Gaylene Nepia is campaign manager for both the national Māori campaign and for her brother Adrian Rurawhe - Labour’s candidate for the Te Tai Hauāuru electorate. Mr Rurawhe and Mrs Nepia are great grandchildren of Tahupotiki Wiremu Ratana, founder of the...
    Labour campaign | 30-07
  • Seeing life through a Maori lens
    Meka Whaitiri, MP for Ikaroa-Rawhiti, is contesting the seat for the first time at a general election. She entered Parliament through a by-election in June last year, following the death of her predecessor Parekura Horomia....
    Labour campaign | 30-07
  • Bribery
    So, it turns out that the government blew $240,000 on hosting eleven oil company executives for a four-day junket during the 2011 rugby world cup. In Parliament today Energy Minister Simon Bridges admitted that $22,000 of that spending was on...
    No Right Turn | 30-07
  • All other things being equal… except they aren’t
    US Supreme Court Chief Justice John Roberts likes to say that “the way to stop discrimination on the basis of race is to stop discriminating on the basis of race", a sentiment ACT leader Jamie Whyte would applaud going by...
    Pundit | 30-07
  • Celebrating a great talent pool
    I've been an MP since the 1996 election, first for Te Tai Hauauru and then for Tainui, which became Hauraki-Waikato after boundary changes. I'm seeing a real energy around Labour among Māori. The talent pool that Labour is fielding in both...
    Labour campaign | 30-07
  • Labour on wages
    Great to see positive, progressive policy from Labour on wages today. The core points are: Increase the minimum wage by $2 an hour in our first year, to $15 an hour in our first hundred days in government, and increased...
    Polity | 30-07
  • Inequality: Balancing the Extremes from Credit Suisse Research Institute
    click here for this youtube clip...
    Closing the Gap | 30-07
  • Labours policies a step change for working people
    “After six long years of working life getting tougher in New Zealand workers have been given a real choice today with the announcement of Labours Industrial Relations policy package.” CTU President Helen Kelly said...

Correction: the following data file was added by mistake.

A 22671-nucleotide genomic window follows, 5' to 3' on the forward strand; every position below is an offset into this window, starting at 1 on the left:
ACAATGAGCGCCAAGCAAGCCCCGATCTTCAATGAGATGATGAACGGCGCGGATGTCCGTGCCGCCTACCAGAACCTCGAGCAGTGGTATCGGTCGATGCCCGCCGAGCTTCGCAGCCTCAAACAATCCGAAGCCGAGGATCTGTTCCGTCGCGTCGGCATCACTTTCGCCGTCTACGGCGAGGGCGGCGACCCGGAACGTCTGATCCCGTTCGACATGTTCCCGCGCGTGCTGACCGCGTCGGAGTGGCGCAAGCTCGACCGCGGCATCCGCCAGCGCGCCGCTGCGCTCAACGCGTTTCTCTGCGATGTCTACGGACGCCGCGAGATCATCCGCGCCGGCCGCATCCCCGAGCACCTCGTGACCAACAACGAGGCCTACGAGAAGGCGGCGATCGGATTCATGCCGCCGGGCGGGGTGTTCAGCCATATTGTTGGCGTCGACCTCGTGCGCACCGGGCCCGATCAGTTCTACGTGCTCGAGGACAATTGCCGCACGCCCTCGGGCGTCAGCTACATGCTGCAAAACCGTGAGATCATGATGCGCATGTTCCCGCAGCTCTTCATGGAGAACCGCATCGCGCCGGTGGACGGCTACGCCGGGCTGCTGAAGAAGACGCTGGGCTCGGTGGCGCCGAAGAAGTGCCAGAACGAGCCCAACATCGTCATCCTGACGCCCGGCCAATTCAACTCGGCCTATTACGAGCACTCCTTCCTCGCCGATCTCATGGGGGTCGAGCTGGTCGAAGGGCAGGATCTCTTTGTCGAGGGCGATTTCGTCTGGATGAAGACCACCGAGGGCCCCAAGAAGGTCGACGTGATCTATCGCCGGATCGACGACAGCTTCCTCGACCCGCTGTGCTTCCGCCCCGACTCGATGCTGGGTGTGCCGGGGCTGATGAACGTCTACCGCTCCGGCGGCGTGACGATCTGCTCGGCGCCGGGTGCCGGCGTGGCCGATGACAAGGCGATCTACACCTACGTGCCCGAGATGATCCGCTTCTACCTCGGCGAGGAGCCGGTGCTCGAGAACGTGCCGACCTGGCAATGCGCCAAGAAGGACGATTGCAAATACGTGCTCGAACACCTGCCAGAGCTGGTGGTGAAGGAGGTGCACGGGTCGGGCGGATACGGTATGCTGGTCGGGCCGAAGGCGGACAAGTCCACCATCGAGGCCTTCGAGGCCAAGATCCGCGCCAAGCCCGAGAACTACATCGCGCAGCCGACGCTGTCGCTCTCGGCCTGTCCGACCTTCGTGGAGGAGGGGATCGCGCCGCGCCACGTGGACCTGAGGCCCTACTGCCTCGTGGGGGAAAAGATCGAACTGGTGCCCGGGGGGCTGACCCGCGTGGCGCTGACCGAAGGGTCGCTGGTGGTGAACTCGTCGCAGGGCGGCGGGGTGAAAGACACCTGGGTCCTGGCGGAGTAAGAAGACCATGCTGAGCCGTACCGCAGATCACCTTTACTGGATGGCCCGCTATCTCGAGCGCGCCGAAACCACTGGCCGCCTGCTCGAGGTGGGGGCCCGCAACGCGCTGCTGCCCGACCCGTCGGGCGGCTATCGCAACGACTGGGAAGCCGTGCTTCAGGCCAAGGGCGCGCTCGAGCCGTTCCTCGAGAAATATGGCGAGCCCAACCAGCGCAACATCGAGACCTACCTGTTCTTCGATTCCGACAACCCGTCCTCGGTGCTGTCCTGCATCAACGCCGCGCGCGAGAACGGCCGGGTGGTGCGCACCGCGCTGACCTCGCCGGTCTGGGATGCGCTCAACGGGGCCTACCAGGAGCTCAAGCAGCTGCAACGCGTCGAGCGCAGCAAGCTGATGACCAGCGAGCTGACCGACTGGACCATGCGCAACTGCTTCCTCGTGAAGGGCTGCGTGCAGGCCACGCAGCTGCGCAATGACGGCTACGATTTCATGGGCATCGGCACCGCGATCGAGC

CTU | 30-07
  • Inequality and Its Consequences Stiglitz and Feldstein
    click here for this youtube discusioon...
    Closing the Gap | 30-07
  • Australia’s corruption cover-up
    Wikileaks strikes again:A sweeping gagging order issued in Australia to block reporting of any bribery allegations involving several international political leaders in the region has been exposed by WikiLeaks. The prohibition emerged from a criminal case in the Australian courts...
    No Right Turn | 30-07
  • A bottom-up plan for inequality
    Labour released its "work and wages" policy today. The headlines? Abolishing the 90-day law and increasing the minimum wage by $2 to $16.25 an hour by April 2015. Those are fairly obvious ways of delivering to their core constituency, but...
    No Right Turn | 30-07
  • World News Brief, Wednesday July 30
    Top of the AgendaU.S., EU to Toughen Sanctions on Russia...
    Pundit | 30-07
  • Where are Labour’s billboards?
    On Sunday, I drove from Gisborne to Katikati, through Opotiki, Te Puke and Tauranga. Yesterday afternoon/evening, I made the return journey. One thing I noticed is that National Party billboards popped up regularly, mixtures of individual candidates’ billboards (simply stating...
    Occasionally erudite | 30-07
  • “Improving”
    End-of-Year process positive for Novopay, Steven Joyce, 17 January 2014:Minister Responsible for Novopay Steven Joyce says a 100 per cent completion rate for schools involved in the End-of-Year process and an accompanying low error rate are tributes to the hard...
    No Right Turn | 30-07
  • Farmers don’t set out to pollute our rivers
    It can be easy to vilify farmers. But no farmer sets out to create pollution, and the evidence suggests that many farmers are either already acting responsibly or that they are lifting their game. In particular, dairy farmers are acting....
    Gareth’s World | 30-07
  • Guide to economic evaluation part 3: What is agglomeration?
    Debates over major transport investments often get caught up in arguments over benefit-cost ratios, or BCRs. In recent years, projects such as the Transmission Gully and Puhoi to Warkworth motorways and the City Rail Link have been criticised for their...
    Transport Blog | 30-07
  • Where to now for Colin and the Conservatives?
    It’s (almost*) official – there’s no deal for Colin Craig in East Coast Bays. Murray McCully will not be knifed, thrown under a bus or given concrete shoes to go swimming in. Given that Mr Craig had already accepted he...
    Occasionally erudite | 29-07
  • Real men say sorry
    There are a couple of universal truths that all men should be aware of. Firstly, it takes a bigger man to walk away. Of course men can be accused of being weak if they don't confront their problems with violence,...
    The Jackal | 29-07
  • Why my children took part in a playful protest against LEGO’s partner...